This weekend Sarah and I both graduated from Princeton Theological Seminary – and it feels great to be done. I have learned a lot in the past four years, both about theology, ministry and myself. I’ve had some great friendships and great experiences both at Columbia and Princeton seminaries. I was looking forward to the graduation ceremony – I enjoy these types of events. I enjoy the pomp and circumstance and the chance to celebrate with friends and family. While the ceremony had its moments, and some great music, I couldn’t even begin to tell you what President Torrance was trying to say in his esoteric address (you can read it here). Perhaps it will make more sense when you read it, but the overwhelming response from speaking with other graduates, parents and others, was confusion.
However, there was something else I found even more irritating. Princeton held an Awards Breakfast this year for the first time – a chance for student recipients of awards to get together and be honored for their achievement. The speaker at the breakfast was a pastor from Madison Avenue Presbyterian Church, and a PTS trustee, and he delivered an address on the legacy of Princeton Seminary. He informed us that Princeton knew the three things we (the graduates) appreciated most about our seminary educational experience:
- Relationships with friends
- Relationships with our Field Ed. supervisors
- Relationships with professors
While I can see the first one being true for many, I think it’s pretty interesting to hear (from a Field Ed. supervisor) that Princeton thinks that is the second most memorable thing from our seminary experience.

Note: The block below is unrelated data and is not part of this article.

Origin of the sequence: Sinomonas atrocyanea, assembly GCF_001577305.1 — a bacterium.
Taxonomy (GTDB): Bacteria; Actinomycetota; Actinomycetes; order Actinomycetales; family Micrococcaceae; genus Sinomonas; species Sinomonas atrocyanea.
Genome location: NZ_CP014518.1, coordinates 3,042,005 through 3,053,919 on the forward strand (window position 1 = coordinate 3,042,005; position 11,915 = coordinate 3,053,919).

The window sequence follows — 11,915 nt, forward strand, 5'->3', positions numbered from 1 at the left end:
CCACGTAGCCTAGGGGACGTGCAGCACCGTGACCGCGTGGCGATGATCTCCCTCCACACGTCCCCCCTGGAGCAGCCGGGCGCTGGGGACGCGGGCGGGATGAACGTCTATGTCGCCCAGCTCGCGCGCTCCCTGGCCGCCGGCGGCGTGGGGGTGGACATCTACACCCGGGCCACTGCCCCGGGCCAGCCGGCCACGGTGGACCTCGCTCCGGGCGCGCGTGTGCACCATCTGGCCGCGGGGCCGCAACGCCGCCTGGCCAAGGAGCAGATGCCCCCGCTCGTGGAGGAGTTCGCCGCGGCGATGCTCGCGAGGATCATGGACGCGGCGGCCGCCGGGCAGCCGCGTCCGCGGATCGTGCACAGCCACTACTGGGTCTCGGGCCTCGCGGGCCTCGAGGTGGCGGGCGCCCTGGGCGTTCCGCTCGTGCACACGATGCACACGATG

However, his talk went on being very focused on what an amazing institution Princeton Seminary is; at one point he said something to the effect of “Wherever God is at work in the world, and the gospel is having amazing success – I believe you will find a Princeton Seminary grad.” But the last thing he said was even more unbelievable. The pastor went on to say, “Someday you’ll find yourself sitting in a circle, and the inevitable question will come up: ‘So, where did you go to seminary?’ And you will tell them you’re a Princeton Seminary graduate, and their eyes will get a little wider and you’ll find that they’re listening to you with a little bit more respect and authority. Not because of you – but because of where you come from – because of the legacy of all those who have come before you – because of Princeton Seminary.”
I just sat there. Seriously? “Their eyes will get a little wider and they’ll listen to you more because of where you come from? Is he really being serious? Has he MET anyone else from another seminary before, or had much interaction with them?” When I talk about being from Princeton to students from other PC(USA) seminaries, Princeton is often referred to as “oh, THAT school.” We are seen by some as pretentious, annoying, stuck on ourselves – basically, people assume that we think we are amazing. And the fact that we have the largest endowment of any other school probably doesn’t help.
While I have enjoyed my time here (for the most part), I certainly don’t think PTS is the most amazing place in the world. And it’s the attitude and ideas that this pastor was projecting to all of us that are the very reasons people from other schools think of Princeton Seminary as a pretentious place.